24/07/2018 - Intellectual Property

The EPO concept of what is understood as the closest prior art cannot prevent the assessment of the inventive step requirement

Autor: Oriol Ramon

Some recent decisions of Spanish Courts have stated that the party challenging a patent has the right to have the question of the inventive step requirement assessed according to the disclosure of the prior art that it has chosen as a starting point. If it has chosen a piece of prior art that is not as closed to the claimed embodiment as another one, in the end, this may prejudice its own position in the proceedings, but the patentee cannot prevent the assessment of the inventive step according to the approach that has been presented by the party challenging the patent (Orders dated 27 December 2017 of Section 15 of the Appeal Court of Barcelona, 18 July 2018 of Commercial Court 4 of Barcelona and Judgment 13 February 2018 of Commercial Court 4 of Barcelona).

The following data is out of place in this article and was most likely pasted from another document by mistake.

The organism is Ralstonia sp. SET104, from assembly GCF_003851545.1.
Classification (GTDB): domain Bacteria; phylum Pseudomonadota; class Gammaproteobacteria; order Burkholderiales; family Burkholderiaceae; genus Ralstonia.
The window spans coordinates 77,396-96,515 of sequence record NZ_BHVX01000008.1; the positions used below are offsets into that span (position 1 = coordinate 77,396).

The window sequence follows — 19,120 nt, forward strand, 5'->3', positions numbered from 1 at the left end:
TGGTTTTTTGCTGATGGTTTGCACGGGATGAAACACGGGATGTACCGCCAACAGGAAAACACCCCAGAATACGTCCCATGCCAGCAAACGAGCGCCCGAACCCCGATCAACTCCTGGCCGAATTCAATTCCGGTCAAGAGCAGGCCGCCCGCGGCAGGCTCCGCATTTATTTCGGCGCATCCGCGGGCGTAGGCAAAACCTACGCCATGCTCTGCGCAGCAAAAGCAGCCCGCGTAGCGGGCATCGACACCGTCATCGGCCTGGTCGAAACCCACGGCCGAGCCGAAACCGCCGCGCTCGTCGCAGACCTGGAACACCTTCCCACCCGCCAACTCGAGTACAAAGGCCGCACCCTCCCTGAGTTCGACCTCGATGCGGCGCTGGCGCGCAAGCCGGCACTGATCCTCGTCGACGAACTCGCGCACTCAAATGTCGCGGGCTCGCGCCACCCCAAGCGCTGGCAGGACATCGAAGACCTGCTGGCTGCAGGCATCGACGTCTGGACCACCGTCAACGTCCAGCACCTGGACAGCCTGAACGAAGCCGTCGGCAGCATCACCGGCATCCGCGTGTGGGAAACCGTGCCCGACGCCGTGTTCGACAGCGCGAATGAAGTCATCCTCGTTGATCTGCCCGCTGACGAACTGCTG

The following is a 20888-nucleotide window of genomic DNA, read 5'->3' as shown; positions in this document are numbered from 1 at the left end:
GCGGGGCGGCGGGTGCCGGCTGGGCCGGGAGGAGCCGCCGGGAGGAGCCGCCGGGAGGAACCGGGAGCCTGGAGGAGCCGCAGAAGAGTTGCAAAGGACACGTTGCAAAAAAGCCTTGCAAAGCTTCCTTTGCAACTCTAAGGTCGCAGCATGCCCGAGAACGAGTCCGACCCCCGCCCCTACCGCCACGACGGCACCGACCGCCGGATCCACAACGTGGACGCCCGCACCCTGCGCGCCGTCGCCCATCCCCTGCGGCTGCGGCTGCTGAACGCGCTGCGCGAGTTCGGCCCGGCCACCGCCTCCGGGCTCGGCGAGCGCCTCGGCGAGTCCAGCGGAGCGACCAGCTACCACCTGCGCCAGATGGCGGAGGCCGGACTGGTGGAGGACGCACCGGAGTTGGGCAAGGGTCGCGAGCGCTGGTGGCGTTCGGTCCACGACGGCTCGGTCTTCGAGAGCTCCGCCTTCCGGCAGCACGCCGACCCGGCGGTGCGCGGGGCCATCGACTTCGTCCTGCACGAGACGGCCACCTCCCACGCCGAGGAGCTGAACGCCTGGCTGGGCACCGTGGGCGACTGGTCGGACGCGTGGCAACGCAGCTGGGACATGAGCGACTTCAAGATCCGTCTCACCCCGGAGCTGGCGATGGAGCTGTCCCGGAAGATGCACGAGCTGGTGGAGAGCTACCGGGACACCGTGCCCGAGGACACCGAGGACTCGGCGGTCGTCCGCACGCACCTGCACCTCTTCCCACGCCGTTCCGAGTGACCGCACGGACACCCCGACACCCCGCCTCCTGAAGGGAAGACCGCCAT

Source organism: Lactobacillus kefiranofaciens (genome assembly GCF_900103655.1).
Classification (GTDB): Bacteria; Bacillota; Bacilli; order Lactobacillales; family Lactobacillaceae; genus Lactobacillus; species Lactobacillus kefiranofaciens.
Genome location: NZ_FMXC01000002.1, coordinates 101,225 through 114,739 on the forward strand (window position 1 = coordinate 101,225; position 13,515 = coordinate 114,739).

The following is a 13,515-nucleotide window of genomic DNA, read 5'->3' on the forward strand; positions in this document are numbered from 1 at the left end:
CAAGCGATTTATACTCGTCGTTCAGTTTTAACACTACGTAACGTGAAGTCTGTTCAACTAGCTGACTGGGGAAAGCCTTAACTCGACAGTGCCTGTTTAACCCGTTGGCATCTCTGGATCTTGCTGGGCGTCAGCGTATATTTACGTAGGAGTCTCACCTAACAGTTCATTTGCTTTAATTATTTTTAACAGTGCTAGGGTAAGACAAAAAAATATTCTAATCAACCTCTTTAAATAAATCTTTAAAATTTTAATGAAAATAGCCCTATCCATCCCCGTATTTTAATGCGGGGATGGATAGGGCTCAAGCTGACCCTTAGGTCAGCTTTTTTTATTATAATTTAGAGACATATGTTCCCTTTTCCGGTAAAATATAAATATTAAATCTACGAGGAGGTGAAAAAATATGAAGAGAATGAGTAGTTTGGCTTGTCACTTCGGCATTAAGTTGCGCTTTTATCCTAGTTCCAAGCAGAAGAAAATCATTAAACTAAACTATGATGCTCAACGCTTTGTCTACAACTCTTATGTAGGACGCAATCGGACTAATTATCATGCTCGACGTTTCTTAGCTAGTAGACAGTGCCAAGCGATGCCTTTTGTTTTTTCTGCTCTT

This approach is consistent with some recent Decisions of the Boards of Appeal of the EPO: T 855/15 and T 1742/12. In T 855/15 the Board stated that: “the ‘remoteness’ of a piece of prior art from the claimed invention does not, in itself, rule out an assessment of inventive step in view of that prior art” (8.2). The same Decision recalled that “In fact, the board considers that a consideration of what the skilled person would do, in particular whether the skilled person ‘would select’ a document, in order ‘to arrive at the invention as claimed’ would amount to hindsight reasoning” (8.3).

A similar approach was made in T 1742/12 when it stated that although the closes prior art could be understood as a disclosure for the intended purpose of the claimed invention “this does not prohibit the consideration of an inventive step assessment starting from a piece of prior art with a different purpose” (9). The same decision continuous saying that “the appellant’s argument amount to saying that knowing more can make an invention less obvious to the skilled person […] If an argument showing that the claimed invention was obvious over some prior art, this argument cannot be refuted merely be the introduction of another piece of prior art. In the board’s view, this would be an absurd situation in conflict with Article 56 EPC, and therefore be untenable” (10).